According to UNHCR data, around 50,000 asylum-seekers are still stuck in Greece, while Italy faced a new record in 2016 with 181.436 new arrivals.
The Commission is today proposing to strengthen the operational effectiveness and efficiency of the Schengen Information System (SIS), as announced in the Communication setting out the way forward towards the achievement of an effective and sustainable EU Security Union and as reiterated in President Juncker’s State of the Union Address. Consulted 2.9 billion times in 2015, SIS is the most widely used information sharing system for border management and security in Europe. The proposed improvements will further enhance the ability of the system to fight terrorism and cross-border crime, improve border and migration management and ensure an effective information exchange between Member States to increase the security of European citizens. Commissioner for Migration, Home Affairs and Citizenship, Dimitris Avramopoulos, said: “With today’s proposals, we extend the scope of the Schengen Information System to close information gaps and improve information exchange on terrorism, cross-border crime and irregular migration – contributing to a stronger control of our external borders and an effective and sustainable EU Security Union. In the future, no critical information should ever be lost on potential terrorist suspects or irregular migrants crossing our external borders.” Commissioner for the Security Union, Julian King, said: “The Schengen Information System is central to Europe’s internal security. Today’s measures will deliver important technical and operational improvements so it’s easier to detect and identify those who wish us harm. It will also improve cooperation and information sharing between Member States and with relevant EU agencies. Much more remains to be done though: SIS is only as good as the data inputted into it. We’ll bring forward further improvements in 2017.”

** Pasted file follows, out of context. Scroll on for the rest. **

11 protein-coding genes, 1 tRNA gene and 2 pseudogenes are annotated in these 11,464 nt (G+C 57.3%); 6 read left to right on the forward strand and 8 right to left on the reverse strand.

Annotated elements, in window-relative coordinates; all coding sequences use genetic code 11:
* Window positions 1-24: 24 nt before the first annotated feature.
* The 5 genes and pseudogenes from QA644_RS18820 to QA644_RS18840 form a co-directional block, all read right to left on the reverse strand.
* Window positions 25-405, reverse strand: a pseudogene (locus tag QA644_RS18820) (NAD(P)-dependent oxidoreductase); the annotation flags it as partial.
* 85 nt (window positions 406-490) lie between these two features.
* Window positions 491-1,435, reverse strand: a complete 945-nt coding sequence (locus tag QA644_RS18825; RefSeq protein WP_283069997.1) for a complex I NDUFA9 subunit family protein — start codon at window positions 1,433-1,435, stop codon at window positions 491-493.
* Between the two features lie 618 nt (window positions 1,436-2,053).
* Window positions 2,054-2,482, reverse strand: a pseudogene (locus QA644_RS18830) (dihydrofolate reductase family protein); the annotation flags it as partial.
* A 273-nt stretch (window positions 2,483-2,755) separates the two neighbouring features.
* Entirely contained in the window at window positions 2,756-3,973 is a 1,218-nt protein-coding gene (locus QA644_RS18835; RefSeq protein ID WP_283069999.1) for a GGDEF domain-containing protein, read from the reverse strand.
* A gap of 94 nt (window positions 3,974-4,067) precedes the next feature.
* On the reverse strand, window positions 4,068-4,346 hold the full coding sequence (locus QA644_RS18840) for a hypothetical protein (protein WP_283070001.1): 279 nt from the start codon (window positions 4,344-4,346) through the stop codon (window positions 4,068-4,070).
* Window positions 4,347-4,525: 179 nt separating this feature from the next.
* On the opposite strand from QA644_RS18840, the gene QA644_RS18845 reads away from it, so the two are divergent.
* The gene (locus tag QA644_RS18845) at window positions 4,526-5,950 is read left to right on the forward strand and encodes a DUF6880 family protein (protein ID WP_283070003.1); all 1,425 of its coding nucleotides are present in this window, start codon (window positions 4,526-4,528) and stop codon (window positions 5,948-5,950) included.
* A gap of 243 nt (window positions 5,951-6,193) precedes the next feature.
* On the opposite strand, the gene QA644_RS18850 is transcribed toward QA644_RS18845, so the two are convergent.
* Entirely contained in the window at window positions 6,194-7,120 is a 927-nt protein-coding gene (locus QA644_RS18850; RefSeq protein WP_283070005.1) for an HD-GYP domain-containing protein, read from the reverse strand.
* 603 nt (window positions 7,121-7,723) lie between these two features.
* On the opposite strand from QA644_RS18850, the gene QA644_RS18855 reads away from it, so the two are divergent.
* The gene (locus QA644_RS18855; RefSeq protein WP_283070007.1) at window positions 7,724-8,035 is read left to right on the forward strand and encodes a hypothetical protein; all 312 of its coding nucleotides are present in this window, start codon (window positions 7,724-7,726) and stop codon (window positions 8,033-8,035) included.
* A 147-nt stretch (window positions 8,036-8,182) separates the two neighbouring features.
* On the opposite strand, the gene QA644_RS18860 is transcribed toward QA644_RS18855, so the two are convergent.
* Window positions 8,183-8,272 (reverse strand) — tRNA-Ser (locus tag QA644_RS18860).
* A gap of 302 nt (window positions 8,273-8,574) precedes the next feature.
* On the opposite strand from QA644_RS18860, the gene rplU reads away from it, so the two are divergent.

The Commission is today reporting on progress made in the implementation of the EU-Turkey Statement and on the EU’s relocation and resettlement schemes. The Commission also adopted a fourth Recommendation today that takes stock of the progress achieved by Greece to put in place a fully functioning asylum system and sets out a process for the gradual resumption of Dublin transfers to Greece. European Commission First Vice-President Frans Timmermans said: “Our comprehensive European approach on migration is showing positive results. We can see this in the continued implementation of the EU-Turkey Statement and the dramatic decrease in the number of irregular migrants arriving in Greece. We also see it in the progress made by the Greek authorities in rectifying deficiencies in the country’s asylum system, which has allowed us to recommend the gradual resumption of Dublin transfers to Greece as of 15 March 2017. This will provide further disincentives against irregular entry and secondary movements, and is an important step for the return to a normally functionally Dublin and Schengen system.” Commissioner for Migration, Home Affairs and Citizenship, Dimitris Avramopoulos said: “Both Italy and Greece have made herculean efforts in recent months in managing the refugee crisis. The fact that today we close the infringement cases on the fingerprinting and registration of migrants is proof of that. This November was a record month for relocation with over 1,400 persons transferred, and Member States must build on this progress by further intensifying and sustaining their efforts. Our aim is to relocate all those in Italy and Greece who are eligible for relocation within the next year. These efforts, together with a lasting reduction in arrivals from Turkey thanks to the EU-Turkey Statement, are necessary building blocks for a gradual return to the Dublin system for Greece.“